Independent senator for Victoria Lidia Thorpe has declared she will vote no to the Constitution Alteration Bill, and renewed her call for recognition of Aboriginal and Torres Strait Islander sovereignty.
The legislation, the vehicle for a referendum to enshrine an Indigenous Voice to Parliament, passed through the House of Representatives on May 31.
It currently sits before the Senate, where it must pass before the public casts their vote.
In the Upper House on Thursday, the same day she raised allegations of sexual assault in Parliament House in the chamber, Senator Thorpe moved an amendment to the Bill to include the recognition of Aboriginal and Torres Strait Islander sovereignty, "in the name of the Blak Sovereign Movement".
Senator Thorpe said she is guided by Blak Sovereign voices around the country, including Professor of History and Tent Embassy founder Uncle Gary Foley, 2023 NSW Upper House candidate Lynda-June Co, Redfern Embassy founder Aunty Jenny Munro, and author and lawyer Michael Mansell, among others.
She said governments have wrongly viewed First Nations sovereignty as a "spiritual notion".
The amendment reads:
Nothing in this Act shall be taken to cede or disturb the Sovereignty of Aboriginal and Torres Strait Islander peoples.
The Sovereignty of Aboriginal and Torres Strait Islander peoples means an unceded right held in collective possession by the members of Aboriginal and Torres Strait Islander nations which confers usage, access and custodianship to the lands, waters, minerals and natural resources of what is now known as Australia, and the right of Aboriginal and Torres Strait Islander peoples to exercise an unimpeded and collective self-determinate governance over their political, economic and social affairs.
Senator Thorpe cut ties with the Greens in February to sit as an independent and freely campaign for Treaty before the implementation of a Voice.
The Gunai, Gunditjmara and Djab Wurrung Senator has since campaigned for the Blak Sovereign Movement, and on Thursday stated she cannot support the Referendum and labelled the proposed Voice "a powerless advisory body as window dressing".
"This week the Labor government opposed my motion to take action towards Treaty. They have refused to define Sovereignty, they have refused to acknowledge First Nations Sovereignty and they have continued to ignore my repeated requests to meet with the Blak Sovereign Movement," she said.
"I had publicly stated that I would abstain from voting on this legislation and that I was open to discussing the Bill with the government. They have not listened to a Blak Voice in their parliament who actually has some power."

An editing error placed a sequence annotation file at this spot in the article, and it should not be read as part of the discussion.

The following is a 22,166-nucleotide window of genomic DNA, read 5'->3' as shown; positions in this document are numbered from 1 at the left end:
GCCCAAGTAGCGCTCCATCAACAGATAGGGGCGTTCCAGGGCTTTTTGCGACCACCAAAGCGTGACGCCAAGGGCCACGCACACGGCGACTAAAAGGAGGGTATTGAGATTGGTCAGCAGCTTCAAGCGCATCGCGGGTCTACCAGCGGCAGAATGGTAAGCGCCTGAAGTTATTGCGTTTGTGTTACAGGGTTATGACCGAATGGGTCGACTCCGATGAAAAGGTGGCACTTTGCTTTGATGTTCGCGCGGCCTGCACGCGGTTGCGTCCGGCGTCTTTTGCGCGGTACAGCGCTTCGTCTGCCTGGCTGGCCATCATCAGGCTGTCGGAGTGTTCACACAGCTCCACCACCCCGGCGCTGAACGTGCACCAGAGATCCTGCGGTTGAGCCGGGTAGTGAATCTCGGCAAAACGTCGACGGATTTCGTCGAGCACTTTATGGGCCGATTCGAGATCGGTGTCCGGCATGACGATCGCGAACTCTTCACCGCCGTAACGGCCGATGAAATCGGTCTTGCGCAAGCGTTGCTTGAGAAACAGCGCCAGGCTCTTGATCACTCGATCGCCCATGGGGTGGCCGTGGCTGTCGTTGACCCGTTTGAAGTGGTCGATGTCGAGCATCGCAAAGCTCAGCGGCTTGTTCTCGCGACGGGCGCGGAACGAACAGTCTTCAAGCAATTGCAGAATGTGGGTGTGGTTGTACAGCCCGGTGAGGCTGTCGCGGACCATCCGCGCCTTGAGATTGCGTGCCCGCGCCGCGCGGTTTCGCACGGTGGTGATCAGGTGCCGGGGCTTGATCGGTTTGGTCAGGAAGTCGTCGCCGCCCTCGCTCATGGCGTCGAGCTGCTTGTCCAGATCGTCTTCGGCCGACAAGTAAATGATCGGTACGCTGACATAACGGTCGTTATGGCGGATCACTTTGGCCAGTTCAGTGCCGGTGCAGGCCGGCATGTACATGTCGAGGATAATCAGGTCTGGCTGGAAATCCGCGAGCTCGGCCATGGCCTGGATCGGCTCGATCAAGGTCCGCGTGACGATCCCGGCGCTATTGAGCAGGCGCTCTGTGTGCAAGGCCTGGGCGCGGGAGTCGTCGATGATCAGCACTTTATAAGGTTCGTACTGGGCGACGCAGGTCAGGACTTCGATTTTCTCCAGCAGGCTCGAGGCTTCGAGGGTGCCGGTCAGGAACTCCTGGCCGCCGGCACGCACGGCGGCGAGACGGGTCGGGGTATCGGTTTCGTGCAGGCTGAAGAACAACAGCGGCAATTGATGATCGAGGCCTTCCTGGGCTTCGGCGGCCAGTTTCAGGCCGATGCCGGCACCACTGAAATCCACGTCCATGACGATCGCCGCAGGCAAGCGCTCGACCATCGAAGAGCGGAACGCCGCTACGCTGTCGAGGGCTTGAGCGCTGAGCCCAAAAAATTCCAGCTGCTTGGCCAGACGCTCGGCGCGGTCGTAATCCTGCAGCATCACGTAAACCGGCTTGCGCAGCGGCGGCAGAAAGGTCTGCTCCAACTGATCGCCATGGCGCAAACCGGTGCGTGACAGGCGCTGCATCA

The Bill's ability to advance self-determination was questioned.
"You quote polls stating most First Peoples support the Voice. Most polls are asking if First Nations people should have a say in policies, they do not ask about Constitutional Recognition," Senator Thorpe said.
"When you are starving, taking a crumb does not mean you support the system that starves you."
Senator Thorpe said her position on the Bill "is now as clear as the air before colonisation".
"This Bill is for a referendum that Labor and the Greens are using to absolve colonial Australia of its responsibility. They have presented it as the great solution to the stain on the nation that is the poverty and incarceration of First Nations people," she said.
The senator said the proposed Referendum has given rise to more racism and divided the public, and that the current government has favoured the Voice ahead of addressing concerns that would improve the lives of Aboriginal and Torres Stair Islander people, namely healthcare and legal reform.
She offered sovereignty as a foundation for treaty negotiations.
"If the government - and any of the previous governments - were serious about listening to us, they had every opportunity along the way and they have failed," she said.
"I was and am prepared to constructively engage with the government around the Voice, and around urgent action we need to see in the meantime which would actually make a difference to our people's lives."
The Bill's exclusion of acknowledgement to First Nations sovereignty was labelled "an intended failure".
"Because if this government actually recognised that we are Sovereign, it would also admit that it is not. That our lands were invaded, our people unlawfully conquered, massacred and oppressed. That this government and all governments preceding it were illegal according to their own Laws."
Senator Thorpe says she will continue her fight for treaty and implementing all aspects of the Uluru Statement.